In Early Stage Of System Development, Avoid Position Sizing
Many beginners in trading system development like to play with position sizing scheme. It feels great when you get a great equity curve with spectacular performance by simply twisting what position sizing rules to use and experiment with various sizing parameter settings. I have some bad news for you – such system will not likely perform in real life.
Why twisting position size is bad?
When a system in its infancy not designed around fixed position size, it will suffer the fundamental flaw of system design – curve fitting right from the beginning.
When I talked about fixed size, I mean fixed size, not fixed percent of equity, not fixed number of contracts per amount of cash on hand. For systems designed to work with stocks, you must not change the number of shares traded per position. For systems designed to work with futures, use fixed number of contracts.
When position size is fixed, you will no longer fall into the trap of believing your system is making big bucks if there is no real statistical bias in the setup.
Here is a simple example illustrating the point.
You have designed a system with an interesting entry, but, you have not figure out the matching exit method. You now apply position sizing onto the system and unaware of your twisting of position sizing rules already put you into optimizing your system around that. Your system is now curve fitted around the most profitable positions already taken by the system with position sizing rules biased around these positions. That means, when the system is used in real-time, with your real money, it will make big bets on positions that it has no idea how good the performance will be.
Worst yet, keep betting at the maximum possible size while the market characteristics has never been supporting the system entries, thus leading to huge draw down whenever you start using the system in real-time.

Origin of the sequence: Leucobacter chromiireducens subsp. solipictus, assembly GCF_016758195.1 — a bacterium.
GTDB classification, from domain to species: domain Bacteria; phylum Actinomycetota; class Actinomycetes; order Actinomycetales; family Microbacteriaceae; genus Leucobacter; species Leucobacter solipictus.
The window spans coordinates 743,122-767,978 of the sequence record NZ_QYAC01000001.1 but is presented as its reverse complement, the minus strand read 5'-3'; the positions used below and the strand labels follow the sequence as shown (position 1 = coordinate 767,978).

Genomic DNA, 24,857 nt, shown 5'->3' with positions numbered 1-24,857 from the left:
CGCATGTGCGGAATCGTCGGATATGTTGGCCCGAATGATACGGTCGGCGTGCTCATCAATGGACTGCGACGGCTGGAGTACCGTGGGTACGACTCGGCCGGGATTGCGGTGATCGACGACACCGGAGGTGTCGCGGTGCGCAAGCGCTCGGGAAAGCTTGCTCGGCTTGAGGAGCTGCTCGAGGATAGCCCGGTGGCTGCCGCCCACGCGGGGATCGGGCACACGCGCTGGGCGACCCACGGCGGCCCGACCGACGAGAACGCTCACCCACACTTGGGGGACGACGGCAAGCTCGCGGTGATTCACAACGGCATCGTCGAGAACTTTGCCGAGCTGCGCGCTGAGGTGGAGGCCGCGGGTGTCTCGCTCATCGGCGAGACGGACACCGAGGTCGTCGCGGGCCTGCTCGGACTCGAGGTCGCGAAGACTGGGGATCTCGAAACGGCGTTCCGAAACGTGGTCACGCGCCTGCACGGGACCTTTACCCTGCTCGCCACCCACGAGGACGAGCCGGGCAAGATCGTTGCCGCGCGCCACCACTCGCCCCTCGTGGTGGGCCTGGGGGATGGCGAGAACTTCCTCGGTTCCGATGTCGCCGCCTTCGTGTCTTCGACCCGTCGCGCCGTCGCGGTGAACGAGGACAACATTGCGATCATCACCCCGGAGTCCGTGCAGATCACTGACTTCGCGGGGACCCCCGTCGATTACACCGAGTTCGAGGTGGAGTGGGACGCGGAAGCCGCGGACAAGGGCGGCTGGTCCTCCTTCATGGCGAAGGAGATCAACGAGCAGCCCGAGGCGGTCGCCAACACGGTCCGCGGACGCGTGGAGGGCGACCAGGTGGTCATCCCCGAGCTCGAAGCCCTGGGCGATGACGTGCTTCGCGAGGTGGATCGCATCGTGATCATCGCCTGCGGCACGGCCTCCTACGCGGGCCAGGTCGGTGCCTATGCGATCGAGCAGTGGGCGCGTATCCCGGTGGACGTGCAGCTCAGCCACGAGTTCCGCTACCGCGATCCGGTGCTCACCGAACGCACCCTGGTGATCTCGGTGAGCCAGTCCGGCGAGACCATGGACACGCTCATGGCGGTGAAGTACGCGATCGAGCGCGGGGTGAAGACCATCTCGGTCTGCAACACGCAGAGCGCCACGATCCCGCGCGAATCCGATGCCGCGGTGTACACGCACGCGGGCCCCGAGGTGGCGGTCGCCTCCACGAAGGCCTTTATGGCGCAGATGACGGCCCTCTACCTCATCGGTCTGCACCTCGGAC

Designing trading system could be a good hobby. Playing with position sizing is great if trading system creation for you is just for fun. But, if your intention to creating trading system is to trade them in real-life, playing with position sizing is extremely dangerous, especially if you have not completed the signal logic of the system.
When is a good time to utilize position sizing?
Position sizing should be used, in general, after the system has proven itself in real-time trading and successfully earned the necessary money to increase the size of the position.
For future trading, that means the system has successfully earned enough real money in real trading for the account requirement based on a single contract, from the backtesting you have conducted.
For stock trading, that means the system has successfully earned enough real money for the account requirement to trade one lot. That can be the standard 100 shares lot. But for some ill-liquid stocks, that could be 1000 shares for a lot, and sometimes even more. Position sizing based on odd lots are not realistic at all. The reason is obvious, if you do not have enough money to even trade a single lot, you are not likely able to open account at brokerages that charge the very low commissions needed. Together with slippage working against you, profit from small odd lots will just vaporize in real life.
There are systems that need to use position sizing. That is not what a beginner should try. It does not matter how good a programmer you are or how great you trade discretionarily. If you are a beginner in system design, you must learn the basics in system trading before you can master the more complex concepts like how to scale in to a position, or, understand the maximum load a system can take (i.e. the number of contracts or shares you can trade with the system without affecting or modifying the market behaviour).
You do not need a system that is designed for million dollar hedge fund to make a living. On the other hand, systems designed for big hedge funds do not really look exactly like a system that is used by individual traders because the design consideration is very different. In between the two, there are a lot of room for many different styles of trading systems to exist and perform year after year.
Good luck in discovering your first great system!